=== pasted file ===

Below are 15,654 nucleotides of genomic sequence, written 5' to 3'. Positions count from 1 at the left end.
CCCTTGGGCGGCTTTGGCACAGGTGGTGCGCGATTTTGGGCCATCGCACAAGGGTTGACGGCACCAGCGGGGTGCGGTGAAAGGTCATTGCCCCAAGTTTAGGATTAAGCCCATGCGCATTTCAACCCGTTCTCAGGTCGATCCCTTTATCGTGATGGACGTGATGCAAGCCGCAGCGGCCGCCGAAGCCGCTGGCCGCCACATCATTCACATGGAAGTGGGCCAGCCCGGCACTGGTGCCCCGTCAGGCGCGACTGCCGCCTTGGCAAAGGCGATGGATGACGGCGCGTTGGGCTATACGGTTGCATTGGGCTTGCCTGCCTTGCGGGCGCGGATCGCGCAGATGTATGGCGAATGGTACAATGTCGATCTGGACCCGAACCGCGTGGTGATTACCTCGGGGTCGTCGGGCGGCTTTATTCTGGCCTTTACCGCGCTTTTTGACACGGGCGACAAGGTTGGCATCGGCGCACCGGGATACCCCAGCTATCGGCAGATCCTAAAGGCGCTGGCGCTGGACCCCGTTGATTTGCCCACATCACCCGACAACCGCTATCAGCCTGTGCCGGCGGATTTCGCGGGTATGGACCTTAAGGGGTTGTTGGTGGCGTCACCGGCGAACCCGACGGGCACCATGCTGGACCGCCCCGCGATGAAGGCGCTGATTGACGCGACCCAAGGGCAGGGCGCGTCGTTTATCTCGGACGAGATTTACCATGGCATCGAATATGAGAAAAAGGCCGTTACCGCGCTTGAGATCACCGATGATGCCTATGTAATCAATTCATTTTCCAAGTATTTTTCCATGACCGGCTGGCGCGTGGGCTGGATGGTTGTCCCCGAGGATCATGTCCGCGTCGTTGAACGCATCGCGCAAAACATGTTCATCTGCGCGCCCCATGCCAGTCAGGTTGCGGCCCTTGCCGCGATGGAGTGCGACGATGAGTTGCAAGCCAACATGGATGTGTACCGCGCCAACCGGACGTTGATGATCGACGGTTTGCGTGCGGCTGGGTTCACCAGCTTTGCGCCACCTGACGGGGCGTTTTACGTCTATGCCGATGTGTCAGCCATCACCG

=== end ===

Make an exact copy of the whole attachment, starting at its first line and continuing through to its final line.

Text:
Below are 15,654 nucleotides of genomic sequence, written 5' to 3'. Positions count from 1 at the left end.
CCCTTGGGCGGCTTTGGCACAGGTGGTGCGCGATTTTGGGCCATCGCACAAGGGTTGACGGCACCAGCGGGGTGCGGTGAAAGGTCATTGCCCCAAGTTTAGGATTAAGCCCATGCGCATTTCAACCCGTTCTCAGGTCGATCCCTTTATCGTGATGGACGTGATGCAAGCCGCAGCGGCCGCCGAAGCCGCTGGCCGCCACATCATTCACATGGAAGTGGGCCAGCCCGGCACTGGTGCCCCGTCAGGCGCGACTGCCGCCTTGGCAAAGGCGATGGATGACGGCGCGTTGGGCTATACGGTTGCATTGGGCTTGCCTGCCTTGCGGGCGCGGATCGCGCAGATGTATGGCGAATGGTACAATGTCGATCTGGACCCGAACCGCGTGGTGATTACCTCGGGGTCGTCGGGCGGCTTTATTCTGGCCTTTACCGCGCTTTTTGACACGGGCGACAAGGTTGGCATCGGCGCACCGGGATACCCCAGCTATCGGCAGATCCTAAAGGCGCTGGCGCTGGACCCCGTTGATTTGCCCACATCACCCGACAACCGCTATCAGCCTGTGCCGGCGGATTTCGCGGGTATGGACCTTAAGGGGTTGTTGGTGGCGTCACCGGCGAACCCGACGGGCACCATGCTGGACCGCCCCGCGATGAAGGCGCTGATTGACGCGACCCAAGGGCAGGGCGCGTCGTTTATCTCGGACGAGATTTACCATGGCATCGAATATGAGAAAAAGGCCGTTACCGCGCTTGAGATCACCGATGATGCCTATGTAATCAATTCATTTTCCAAGTATTTTTCCATGACCGGCTGGCGCGTGGGCTGGATGGTTGTCCCCGAGGATCATGTCCGCGTCGTTGAACGCATCGCGCAAAACATGTTCATCTGCGCGCCCCATGCCAGTCAGGTTGCGGCCCTTGCCGCGATGGAGTGCGACGATGAGTTGCAAGCCAACATGGATGTGTACCGCGCCAACCGGACGTTGATGATCGACGGTTTGCGTGCGGCTGGGTTCACCAGCTTTGCGCCACCTGACGGGGCGTTTTACGTCTATGCCGATGTGTCAGCCATCACCG